In Super Bowl LII, the New England Patriots were toppled by underdogs Philadelphia Eagles, with a scoreline of 33-41, after they were able to hold out against a final drive from the Patriots, who were attempting to win their second back-to-back championship.

Leicester’s Brady said: “I wanted it to be a close game. I know last year there was the huge comeback, but I thought I’d like a nice competitive game, where I could enjoy some end-to-end stuff.

“At one stage it was quite open, maybe a gap of 10-12 points or so, but it was very close in the end so I did enjoy the game,” he added.

His namesake, the NFL’s MVP, put up historic numbers in his greatest ever Super Bowl performance, even though his team took the loss.

The Leicester player is currently looking to pick up form and get back on track in his own side’s Aviva Premiership season, while the Patriots’ quarterback  is hoping to come back better than ever next year.

Tigers build team chemistry with Leicestershire firefighter drills

By Mark Farmer


Leicester Tigers dressed in firefighter get up.

Leicester Tigers spent the afternoon practising team building exercises with firefighters from Leicestershire Fire and Rescue on Monday 14 October in a bid to boost team spirit.

The entire first team squad, which includes the likes of Tom Croft, Manu Tuilagi and Freddie Burns, were taking part in the tasks at Leicester Central Fire Station.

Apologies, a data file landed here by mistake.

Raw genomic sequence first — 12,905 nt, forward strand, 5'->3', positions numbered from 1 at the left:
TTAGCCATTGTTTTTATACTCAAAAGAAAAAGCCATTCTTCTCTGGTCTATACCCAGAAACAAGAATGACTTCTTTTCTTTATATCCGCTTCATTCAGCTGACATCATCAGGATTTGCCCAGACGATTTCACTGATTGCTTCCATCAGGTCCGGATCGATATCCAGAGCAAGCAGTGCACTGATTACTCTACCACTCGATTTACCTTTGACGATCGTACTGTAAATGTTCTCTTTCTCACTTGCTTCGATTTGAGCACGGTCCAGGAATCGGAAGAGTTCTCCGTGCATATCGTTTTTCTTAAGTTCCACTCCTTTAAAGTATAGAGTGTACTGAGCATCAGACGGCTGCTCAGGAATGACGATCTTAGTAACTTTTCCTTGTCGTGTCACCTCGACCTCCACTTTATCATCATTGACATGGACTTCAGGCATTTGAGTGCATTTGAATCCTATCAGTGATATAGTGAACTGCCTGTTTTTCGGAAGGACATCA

The challenges saw them pit themselves against the firefighters of Leicester Fire and Rescue, as well as their teammates as the squad was split into four groups, competing against each other.

Leicester Tigers’ Press Officer, Andy Mann, said: “It’s about getting the players to think about problems and how they can solve them quickly.”

The players were said to have immense respect for the work of the firefighters.

Mr Mann said: “The players had a lot of respect for the firemen before they arrived but the challenges have really tested them.

“They have even more respect for them now.”

The tasks saw players compete against their teammates and the clock in order to come out on top.

One challenge saw the them build a shelter on the ground, which would have to cover them before water was fired at them from a cherry picker at 3,000 litres per minute.

The entire squad took part in the task, and with only a large plastic sheet and four ladders to serve as protection, they had until the cherry picker and water cannon was in position to take cover.

“It was great fun and the team really enjoyed it,” Mr Mann said.

He added: “It has been a real insight for the players to see how the fire services operate and the team know a lot more about their work now.”

Mr Mann believes the exercise day, which was organised by Director of Rugby, Richard Cockerill, should see improvements on the field as the Tigers’ aim for a for their eleventh Aviva Premiership crown.